Nine projects statewide will receive $5.5 million from Delaware’s Strong Neighborhoods Housing Fund to address vacant, abandoned or foreclosed properties, Governor John Carney announced this week, joined by Delaware State Housing Authority Director Anas Ben Addi and elected officials and community leaders from across Delaware.
“This funding will directly help families, cities and towns across Delaware become stronger. When we put homes together, they become neighborhoods, safe places enriched by diversity where we collectively share in our cities’ growth and successes,” Governor Carney said.
The second round of the Strong Neighborhoods Housing Fund, funded by bank settlement money, will lead to about 100 new or rehabilitated housing units in Wilmington, New Castle County, Dover, Milford and Laurel. The investment of $5.5 million will leverage an estimated $15 million in private or other funding sources.
“These projects will be helping families and individuals who need housing, while strengthening the neighborhoods in which they are located, revitalizing properties that have fallen into disrepair and bringing people back to live in them,” said DSHA Director Anas Ben Addi.
The housing projects chosen for funding in this round, listed by jurisdiction, are:
- City of Wilmington, lead applicant Wilmington Neighborhood Conservancy Land Bank, $2.1 million
- Wilmington Neighborhood Conservancy Land Bank, $645,000 to acquire blighted properties and remove them
- Wilmington Housing Partnership, $205,000 for four new units and two rehabbed
- Interfaith Community Housing of Delaware, $550,000 for eight new units and three rehabbed units in Wilmington
- Inter-Neighborhood Foundation, $200,000 for four rehabbed units in Wilmington
- Habitat for Humanity of New Castle County, $550,000 for 10 new units and one rehabbed unit
- New Castle County, $1.3 million
- New Castle County Department of Community Services, $1.3 million for 10 new units and 17 rehabbed ones along the Route 9 corridor
- Kent County, $1.5 million
- NCALL Research, $1 million for 20 new units in Dover
- Milford Housing Development Corporation, $500,000 for 10 new units in Milford
- Sussex County, $500,000
- Laurel Redevelopment Corporation, $500,000 for 10 new units in Laurel
The Milford Housing Development Corporation will use $500,000 to create 10 new units in the City of Milford’s Downtown Development District area. The effort is aligned with the city’s Rivertown Rebirth 2025 plan, said Milford Mayor Bryan Shupe.
“Increasing homeownership will help strengthen our community and support our downtown,” Mayor Shupe said. “Neighborhoods succeed because of the people living and working there, and we are pleased to partner in this effort.” Applicants requested more than $8.2 million, but not all projects could be funded, said director Ben Addi.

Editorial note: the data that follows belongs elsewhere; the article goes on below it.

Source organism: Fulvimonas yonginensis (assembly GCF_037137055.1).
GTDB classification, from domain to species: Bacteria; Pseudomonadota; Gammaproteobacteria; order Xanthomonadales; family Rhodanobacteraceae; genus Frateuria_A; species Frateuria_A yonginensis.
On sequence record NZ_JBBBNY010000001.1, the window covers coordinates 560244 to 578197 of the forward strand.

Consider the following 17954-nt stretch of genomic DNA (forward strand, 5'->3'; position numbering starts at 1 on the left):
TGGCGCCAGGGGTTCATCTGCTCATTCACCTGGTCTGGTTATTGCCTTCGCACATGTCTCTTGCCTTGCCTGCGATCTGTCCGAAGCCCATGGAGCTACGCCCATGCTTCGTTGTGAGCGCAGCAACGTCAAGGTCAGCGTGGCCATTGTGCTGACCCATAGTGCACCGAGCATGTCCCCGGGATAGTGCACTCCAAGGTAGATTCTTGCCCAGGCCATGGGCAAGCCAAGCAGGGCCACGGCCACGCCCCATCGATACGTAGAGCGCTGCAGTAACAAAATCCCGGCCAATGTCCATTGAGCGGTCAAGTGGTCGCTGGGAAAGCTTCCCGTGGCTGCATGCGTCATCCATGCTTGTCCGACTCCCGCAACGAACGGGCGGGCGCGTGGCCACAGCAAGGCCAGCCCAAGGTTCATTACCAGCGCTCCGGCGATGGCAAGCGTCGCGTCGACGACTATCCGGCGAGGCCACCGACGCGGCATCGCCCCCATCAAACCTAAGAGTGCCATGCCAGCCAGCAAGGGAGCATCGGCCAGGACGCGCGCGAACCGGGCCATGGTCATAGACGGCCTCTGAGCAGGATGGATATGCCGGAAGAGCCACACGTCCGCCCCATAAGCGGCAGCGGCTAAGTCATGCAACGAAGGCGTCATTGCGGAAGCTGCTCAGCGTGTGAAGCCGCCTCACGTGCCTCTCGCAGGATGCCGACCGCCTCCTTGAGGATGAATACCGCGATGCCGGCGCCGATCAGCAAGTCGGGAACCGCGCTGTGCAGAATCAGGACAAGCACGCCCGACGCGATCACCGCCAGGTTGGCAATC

“The level of interest remains high, showing the strong involvement and commitment that our partners and others have to supporting neighborhoods in need,” said Addi. “We hope that these successes will allow us to expand this effort in the future to even more communities in the future.”
Also announced was $475,000 in funding for the Vacant Property Maintenance Fund, which will help local governments clean up vacant and abandoned properties. Wilmington will receive $175,000 and New Castle County, Kent County and Sussex County will each receive $100,000.
The first round of funding from the Strong Neighborhoods Housing Fund was allocated in 2015, with $2.7 million going to build or rehabilitate 68 housing units in Wilmington, Dover and New Castle County. All homes will be sold to families or individuals with incomes at or below 120 percent of the area median income.
Patricia Benton, who recently purchased a home in New Castle County’s Garfield Park neighborhood as part of the the first round of SNHF grants, said she is enjoying her new home. “It’s like having a brand new home but in an established community,” she said. “I could not be happier. I love my new home!”
Interfaith Community Housing of Delaware, one of the 2015 recipients, is constructing 11 units of affordable live/work housing for artists in the Quaker Hill Historic Neighborhood, located in Wilmington’s Creative District. The work is being done by repurposing old vacant, abandoned residential properties in which some have been vacant for nearly 30 years.
Interfaith Executive Director Gary Pollio said that for Interfaith to be truly successful, each project must fit into the community and meet its expectations. “Our projects are not just about the housing,” Pollio said. “Our overarching goal is revitalizing the neighborhood, expanding affordable housing opportunities for new residents, and growing community.”